Will climate change overwhelm fire management capacity?
Document Type: Journal Article
Author(s): Justin J. Podur; B. Michael Wotton
Publication Year: 2010

Cataloging Information

  • area burned
  • boreal forests
  • Canada
  • climate change
  • droughts
  • duff
  • fine fuels
  • fire frequency
  • fire growth
  • fire management
  • fire size
  • fire suppression
  • fire suppression
  • forest fires
  • forest management
  • fuel moisture
  • general circulation model
  • lightning caused fires
  • moisture
  • Ontario
  • rate of spread
  • suppression
  • wildfires
Record Maintained By:
Record Last Modified: February 9, 2022
FRAMES Record Number: 48699
Tall Timbers Record Number: 24885
TTRS Location Status: Not in file
TTRS Call Number: Not in File
TTRS Abstract Status: Fair use, Okay, Reproduced by permission

This bibliographic record was either created or modified by the Tall Timbers Research Station and Land Conservancy and is provided without charge to promote research and education in Fire Ecology. The E.V. Komarek Fire Ecology Database is the intellectual property of the Tall Timbers Research Station and Land Conservancy.


Using anomalies calculated from General Circulation Model (GCM) climate predictions we developed scenarios of future fire weather, fuel moisture and fire occurrence and used these as the inputs to a fire growth and suppression simulation model for the province of Ontario, Canada. The goal of this study was to combine GCM predictions with the fire growth and suppression model to examine potential changes in area burned in Ontario due to climate change, while accounting for the large fire suppression activities of the Ontario Ministry of Natural Resources (OMNR). Results indicate a doubling of area burned in the Intensive and Measured fire management zones of Ontario by the decade of 2040 and an eightfold increase in area burned by the end of the 21st century in the Intergovernmental Panel on Climate Change Special Report on Emissions Scenarios (IPCC SRES) A2 scenario; smaller increases were found for the A1b and B1 scenarios. These changes are driven by increased fire weather conducive to large fire growth, and increases in the number of fires escaping initial attack: for the Canadian GCM's business-as-usual (A2) scenario, escaped fire frequency increased by 34% by 2040 and 92% by the end of the 21st century. Incorporating more detail on large fire growth than previous studies, our model predicts higher area burned under climate change than do these previous studies, as large numbers of high-intensity fires overwhelm suppression capacity. © 2010 Elsevier B.V. All rights reserved.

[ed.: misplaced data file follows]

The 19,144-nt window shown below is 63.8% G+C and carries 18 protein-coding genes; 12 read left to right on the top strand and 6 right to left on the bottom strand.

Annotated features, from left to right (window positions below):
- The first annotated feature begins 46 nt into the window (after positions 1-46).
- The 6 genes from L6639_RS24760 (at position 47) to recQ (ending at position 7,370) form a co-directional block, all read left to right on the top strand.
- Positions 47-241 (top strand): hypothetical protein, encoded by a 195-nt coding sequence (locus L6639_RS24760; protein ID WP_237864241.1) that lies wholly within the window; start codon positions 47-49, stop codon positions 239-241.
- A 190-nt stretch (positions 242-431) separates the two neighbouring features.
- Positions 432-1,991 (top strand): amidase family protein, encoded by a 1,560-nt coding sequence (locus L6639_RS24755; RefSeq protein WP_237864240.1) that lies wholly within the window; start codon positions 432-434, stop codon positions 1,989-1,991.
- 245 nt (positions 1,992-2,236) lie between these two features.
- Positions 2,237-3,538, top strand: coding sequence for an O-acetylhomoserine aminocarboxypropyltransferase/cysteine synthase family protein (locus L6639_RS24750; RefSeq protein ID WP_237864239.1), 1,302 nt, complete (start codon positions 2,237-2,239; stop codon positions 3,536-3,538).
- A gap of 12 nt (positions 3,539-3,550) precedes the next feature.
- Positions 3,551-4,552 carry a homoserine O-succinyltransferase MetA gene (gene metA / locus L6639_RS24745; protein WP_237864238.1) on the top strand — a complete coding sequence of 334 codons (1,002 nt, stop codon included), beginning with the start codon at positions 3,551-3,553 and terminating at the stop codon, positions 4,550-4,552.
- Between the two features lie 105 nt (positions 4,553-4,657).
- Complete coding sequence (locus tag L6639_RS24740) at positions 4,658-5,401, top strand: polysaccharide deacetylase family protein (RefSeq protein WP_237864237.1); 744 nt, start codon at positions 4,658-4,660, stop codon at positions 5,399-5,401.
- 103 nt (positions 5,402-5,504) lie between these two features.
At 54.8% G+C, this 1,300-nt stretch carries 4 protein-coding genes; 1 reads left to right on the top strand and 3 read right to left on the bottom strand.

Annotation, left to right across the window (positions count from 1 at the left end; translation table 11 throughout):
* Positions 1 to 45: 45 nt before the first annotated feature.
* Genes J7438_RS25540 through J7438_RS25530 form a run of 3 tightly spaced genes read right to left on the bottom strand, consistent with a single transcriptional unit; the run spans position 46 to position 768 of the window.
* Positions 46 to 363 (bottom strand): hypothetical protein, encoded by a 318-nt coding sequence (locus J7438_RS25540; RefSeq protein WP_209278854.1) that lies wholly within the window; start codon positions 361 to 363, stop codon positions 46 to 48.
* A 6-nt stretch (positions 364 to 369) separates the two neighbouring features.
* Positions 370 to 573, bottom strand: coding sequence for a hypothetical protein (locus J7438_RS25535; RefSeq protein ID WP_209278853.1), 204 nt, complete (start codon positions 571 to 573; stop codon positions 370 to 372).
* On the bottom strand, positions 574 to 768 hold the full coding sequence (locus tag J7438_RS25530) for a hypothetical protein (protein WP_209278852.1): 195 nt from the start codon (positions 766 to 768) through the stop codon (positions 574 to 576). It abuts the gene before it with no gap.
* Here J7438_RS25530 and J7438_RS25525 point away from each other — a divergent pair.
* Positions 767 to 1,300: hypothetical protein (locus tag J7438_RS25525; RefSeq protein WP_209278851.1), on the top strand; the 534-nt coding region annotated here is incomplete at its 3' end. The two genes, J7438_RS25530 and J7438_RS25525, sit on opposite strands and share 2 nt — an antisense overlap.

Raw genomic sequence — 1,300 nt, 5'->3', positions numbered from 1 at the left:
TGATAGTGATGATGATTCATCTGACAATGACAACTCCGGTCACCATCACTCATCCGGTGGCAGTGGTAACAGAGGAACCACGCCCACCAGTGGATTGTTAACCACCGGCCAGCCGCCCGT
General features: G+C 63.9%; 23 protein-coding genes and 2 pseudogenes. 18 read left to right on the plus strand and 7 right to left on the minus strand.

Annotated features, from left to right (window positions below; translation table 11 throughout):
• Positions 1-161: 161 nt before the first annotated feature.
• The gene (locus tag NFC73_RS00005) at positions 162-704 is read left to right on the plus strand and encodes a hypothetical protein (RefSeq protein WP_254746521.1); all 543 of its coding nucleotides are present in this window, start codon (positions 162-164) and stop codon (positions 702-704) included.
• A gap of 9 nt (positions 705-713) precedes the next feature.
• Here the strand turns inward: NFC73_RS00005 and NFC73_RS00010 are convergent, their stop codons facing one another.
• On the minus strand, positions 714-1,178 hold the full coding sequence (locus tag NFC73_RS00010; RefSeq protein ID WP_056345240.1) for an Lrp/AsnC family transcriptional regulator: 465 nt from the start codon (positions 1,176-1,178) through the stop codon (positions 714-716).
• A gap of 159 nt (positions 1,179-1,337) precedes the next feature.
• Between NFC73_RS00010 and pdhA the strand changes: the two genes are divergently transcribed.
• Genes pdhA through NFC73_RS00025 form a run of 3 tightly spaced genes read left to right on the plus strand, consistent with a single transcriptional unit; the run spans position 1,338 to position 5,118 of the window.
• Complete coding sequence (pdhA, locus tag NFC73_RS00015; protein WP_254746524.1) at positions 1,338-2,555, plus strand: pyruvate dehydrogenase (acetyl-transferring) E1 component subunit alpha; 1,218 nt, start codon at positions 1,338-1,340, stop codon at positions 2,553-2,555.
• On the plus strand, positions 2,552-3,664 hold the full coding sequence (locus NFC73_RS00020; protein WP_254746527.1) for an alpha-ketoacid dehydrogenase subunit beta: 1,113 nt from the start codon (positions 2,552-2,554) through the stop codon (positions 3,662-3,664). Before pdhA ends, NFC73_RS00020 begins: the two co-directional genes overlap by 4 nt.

Podur, J., and M. Wotton. 2010. Will climate change overwhelm fire management capacity? Ecological Modelling, v. 221, no. 9, p. 1301-1309. 10.1016/j.ecolmodel.2010.01.013.